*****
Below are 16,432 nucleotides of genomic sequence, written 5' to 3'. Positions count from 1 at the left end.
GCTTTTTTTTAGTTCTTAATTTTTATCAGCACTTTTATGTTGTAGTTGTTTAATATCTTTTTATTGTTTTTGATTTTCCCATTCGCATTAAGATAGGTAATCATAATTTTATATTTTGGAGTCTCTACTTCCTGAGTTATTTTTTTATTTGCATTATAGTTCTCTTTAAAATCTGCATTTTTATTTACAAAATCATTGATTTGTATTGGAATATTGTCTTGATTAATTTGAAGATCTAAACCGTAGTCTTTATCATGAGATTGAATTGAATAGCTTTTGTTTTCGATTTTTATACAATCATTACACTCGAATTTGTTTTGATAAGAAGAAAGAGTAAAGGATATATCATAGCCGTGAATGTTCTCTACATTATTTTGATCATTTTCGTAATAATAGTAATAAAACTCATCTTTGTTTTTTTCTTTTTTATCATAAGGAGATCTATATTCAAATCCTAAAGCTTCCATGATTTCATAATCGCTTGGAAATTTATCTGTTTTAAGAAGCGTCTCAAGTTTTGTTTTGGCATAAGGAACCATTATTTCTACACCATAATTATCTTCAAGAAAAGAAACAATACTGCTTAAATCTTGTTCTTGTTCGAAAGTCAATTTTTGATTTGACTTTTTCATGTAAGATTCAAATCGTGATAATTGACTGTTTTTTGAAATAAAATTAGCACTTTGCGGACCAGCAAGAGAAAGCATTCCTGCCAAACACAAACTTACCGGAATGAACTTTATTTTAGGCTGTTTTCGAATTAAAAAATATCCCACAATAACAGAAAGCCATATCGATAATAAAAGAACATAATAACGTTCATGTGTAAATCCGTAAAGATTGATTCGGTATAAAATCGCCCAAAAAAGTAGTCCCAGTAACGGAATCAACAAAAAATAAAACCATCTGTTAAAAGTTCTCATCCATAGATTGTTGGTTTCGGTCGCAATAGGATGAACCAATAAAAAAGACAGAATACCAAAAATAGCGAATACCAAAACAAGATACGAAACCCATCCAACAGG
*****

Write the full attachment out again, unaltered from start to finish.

Below are 16,432 nucleotides of genomic sequence, written 5' to 3'. Positions count from 1 at the left end.
GCTTTTTTTTAGTTCTTAATTTTTATCAGCACTTTTATGTTGTAGTTGTTTAATATCTTTTTATTGTTTTTGATTTTCCCATTCGCATTAAGATAGGTAATCATAATTTTATATTTTGGAGTCTCTACTTCCTGAGTTATTTTTTTATTTGCATTATAGTTCTCTTTAAAATCTGCATTTTTATTTACAAAATCATTGATTTGTATTGGAATATTGTCTTGATTAATTTGAAGATCTAAACCGTAGTCTTTATCATGAGATTGAATTGAATAGCTTTTGTTTTCGATTTTTATACAATCATTACACTCGAATTTGTTTTGATAAGAAGAAAGAGTAAAGGATATATCATAGCCGTGAATGTTCTCTACATTATTTTGATCATTTTCGTAATAATAGTAATAAAACTCATCTTTGTTTTTTTCTTTTTTATCATAAGGAGATCTATATTCAAATCCTAAAGCTTCCATGATTTCATAATCGCTTGGAAATTTATCTGTTTTAAGAAGCGTCTCAAGTTTTGTTTTGGCATAAGGAACCATTATTTCTACACCATAATTATCTTCAAGAAAAGAAACAATACTGCTTAAATCTTGTTCTTGTTCGAAAGTCAATTTTTGATTTGACTTTTTCATGTAAGATTCAAATCGTGATAATTGACTGTTTTTTGAAATAAAATTAGCACTTTGCGGACCAGCAAGAGAAAGCATTCCTGCCAAACACAAACTTACCGGAATGAACTTTATTTTAGGCTGTTTTCGAATTAAAAAATATCCCACAATAACAGAAAGCCATATCGATAATAAAAGAACATAATAACGTTCATGTGTAAATCCGTAAAGATTGATTCGGTATAAAATCGCCCAAAAAAGTAGTCCCAGTAACGGAATCAACAAAAAATAAAACCATCTGTTAAAAGTTCTCATCCATAGATTGTTGGTTTCGGTCGCAATAGGATGAACCAATAAAAAAGACAGAATACCAAAAATAGCGAATACCAAAACAAGATACGAAACCCATCCAACAGG